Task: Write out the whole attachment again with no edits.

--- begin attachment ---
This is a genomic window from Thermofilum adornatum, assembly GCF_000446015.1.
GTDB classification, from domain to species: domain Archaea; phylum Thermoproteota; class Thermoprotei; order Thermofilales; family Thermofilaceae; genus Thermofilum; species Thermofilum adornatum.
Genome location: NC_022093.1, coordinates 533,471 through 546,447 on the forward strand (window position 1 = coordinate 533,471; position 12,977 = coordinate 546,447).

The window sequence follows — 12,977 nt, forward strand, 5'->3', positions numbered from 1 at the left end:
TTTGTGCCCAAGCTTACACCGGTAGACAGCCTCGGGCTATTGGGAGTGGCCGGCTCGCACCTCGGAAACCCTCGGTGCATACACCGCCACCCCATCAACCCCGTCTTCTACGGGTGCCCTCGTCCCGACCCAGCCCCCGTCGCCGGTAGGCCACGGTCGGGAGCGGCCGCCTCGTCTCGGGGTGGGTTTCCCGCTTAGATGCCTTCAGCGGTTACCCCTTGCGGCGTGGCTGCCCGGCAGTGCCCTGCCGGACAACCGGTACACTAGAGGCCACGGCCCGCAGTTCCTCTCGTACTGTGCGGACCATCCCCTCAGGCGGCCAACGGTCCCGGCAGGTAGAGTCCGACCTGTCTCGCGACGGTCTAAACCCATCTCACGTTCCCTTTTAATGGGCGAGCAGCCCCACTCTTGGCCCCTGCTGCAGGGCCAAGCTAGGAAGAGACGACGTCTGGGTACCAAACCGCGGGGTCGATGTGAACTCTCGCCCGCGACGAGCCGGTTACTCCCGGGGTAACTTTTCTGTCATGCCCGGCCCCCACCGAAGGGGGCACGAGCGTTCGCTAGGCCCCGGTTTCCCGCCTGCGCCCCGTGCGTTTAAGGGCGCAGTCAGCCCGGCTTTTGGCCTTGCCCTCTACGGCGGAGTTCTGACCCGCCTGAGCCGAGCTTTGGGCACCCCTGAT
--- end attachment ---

This is a genomic window from Thermofilum adornatum, assembly GCF_000446015.1.
GTDB classification, from domain to species: domain Archaea; phylum Thermoproteota; class Thermoprotei; order Thermofilales; family Thermofilaceae; genus Thermofilum; species Thermofilum adornatum.
Genome location: NC_022093.1, coordinates 533,471 through 546,447 on the forward strand (window position 1 = coordinate 533,471; position 12,977 = coordinate 546,447).

The window sequence follows — 12,977 nt, forward strand, 5'->3', positions numbered from 1 at the left end:
TTTGTGCCCAAGCTTACACCGGTAGACAGCCTCGGGCTATTGGGAGTGGCCGGCTCGCACCTCGGAAACCCTCGGTGCATACACCGCCACCCCATCAACCCCGTCTTCTACGGGTGCCCTCGTCCCGACCCAGCCCCCGTCGCCGGTAGGCCACGGTCGGGAGCGGCCGCCTCGTCTCGGGGTGGGTTTCCCGCTTAGATGCCTTCAGCGGTTACCCCTTGCGGCGTGGCTGCCCGGCAGTGCCCTGCCGGACAACCGGTACACTAGAGGCCACGGCCCGCAGTTCCTCTCGTACTGTGCGGACCATCCCCTCAGGCGGCCAACGGTCCCGGCAGGTAGAGTCCGACCTGTCTCGCGACGGTCTAAACCCATCTCACGTTCCCTTTTAATGGGCGAGCAGCCCCACTCTTGGCCCCTGCTGCAGGGCCAAGCTAGGAAGAGACGACGTCTGGGTACCAAACCGCGGGGTCGATGTGAACTCTCGCCCGCGACGAGCCGGTTACTCCCGGGGTAACTTTTCTGTCATGCCCGGCCCCCACCGAAGGGGGCACGAGCGTTCGCTAGGCCCCGGTTTCCCGCCTGCGCCCCGTGCGTTTAAGGGCGCAGTCAGCCCGGCTTTTGGCCTTGCCCTCTACGGCGGAGTTCTGACCCGCCTGAGCCGAGCTTTGGGCACCCCTGAT